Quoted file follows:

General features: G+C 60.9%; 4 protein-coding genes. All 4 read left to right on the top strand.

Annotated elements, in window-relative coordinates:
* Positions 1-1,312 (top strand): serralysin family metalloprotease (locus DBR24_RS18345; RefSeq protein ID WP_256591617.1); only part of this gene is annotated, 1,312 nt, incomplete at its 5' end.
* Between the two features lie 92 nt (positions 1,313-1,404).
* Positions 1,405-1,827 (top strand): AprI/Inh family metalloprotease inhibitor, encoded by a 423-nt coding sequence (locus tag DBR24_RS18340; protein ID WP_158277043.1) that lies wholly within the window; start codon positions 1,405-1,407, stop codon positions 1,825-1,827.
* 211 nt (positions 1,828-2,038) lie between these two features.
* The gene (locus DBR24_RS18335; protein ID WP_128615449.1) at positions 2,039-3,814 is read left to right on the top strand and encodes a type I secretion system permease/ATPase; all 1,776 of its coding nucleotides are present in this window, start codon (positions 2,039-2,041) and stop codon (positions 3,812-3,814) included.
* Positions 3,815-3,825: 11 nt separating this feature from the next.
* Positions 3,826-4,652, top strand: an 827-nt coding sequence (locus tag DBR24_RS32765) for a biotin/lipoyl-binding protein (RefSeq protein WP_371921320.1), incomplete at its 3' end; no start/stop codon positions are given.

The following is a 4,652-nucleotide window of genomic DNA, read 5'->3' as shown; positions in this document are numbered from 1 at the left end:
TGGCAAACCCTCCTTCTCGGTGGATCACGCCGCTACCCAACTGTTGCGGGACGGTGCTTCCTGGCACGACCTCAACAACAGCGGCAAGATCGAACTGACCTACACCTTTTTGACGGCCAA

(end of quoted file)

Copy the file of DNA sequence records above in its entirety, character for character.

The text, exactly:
General features: G+C 60.9%; 4 protein-coding genes. All 4 read left to right on the top strand.

Annotated elements, in window-relative coordinates:
* Positions 1-1,312 (top strand): serralysin family metalloprotease (locus DBR24_RS18345; RefSeq protein ID WP_256591617.1); only part of this gene is annotated, 1,312 nt, incomplete at its 5' end.
* Between the two features lie 92 nt (positions 1,313-1,404).
* Positions 1,405-1,827 (top strand): AprI/Inh family metalloprotease inhibitor, encoded by a 423-nt coding sequence (locus tag DBR24_RS18340; protein ID WP_158277043.1) that lies wholly within the window; start codon positions 1,405-1,407, stop codon positions 1,825-1,827.
* 211 nt (positions 1,828-2,038) lie between these two features.
* The gene (locus DBR24_RS18335; protein ID WP_128615449.1) at positions 2,039-3,814 is read left to right on the top strand and encodes a type I secretion system permease/ATPase; all 1,776 of its coding nucleotides are present in this window, start codon (positions 2,039-2,041) and stop codon (positions 3,812-3,814) included.
* Positions 3,815-3,825: 11 nt separating this feature from the next.
* Positions 3,826-4,652, top strand: an 827-nt coding sequence (locus tag DBR24_RS32765) for a biotin/lipoyl-binding protein (RefSeq protein WP_371921320.1), incomplete at its 3' end; no start/stop codon positions are given.

The following is a 4,652-nucleotide window of genomic DNA, read 5'->3' as shown; positions in this document are numbered from 1 at the left end:
TGGCAAACCCTCCTTCTCGGTGGATCACGCCGCTACCCAACTGTTGCGGGACGGTGCTTCCTGGCACGACCTCAACAACAGCGGCAAGATCGAACTGACCTACACCTTTTTGACGGCCAA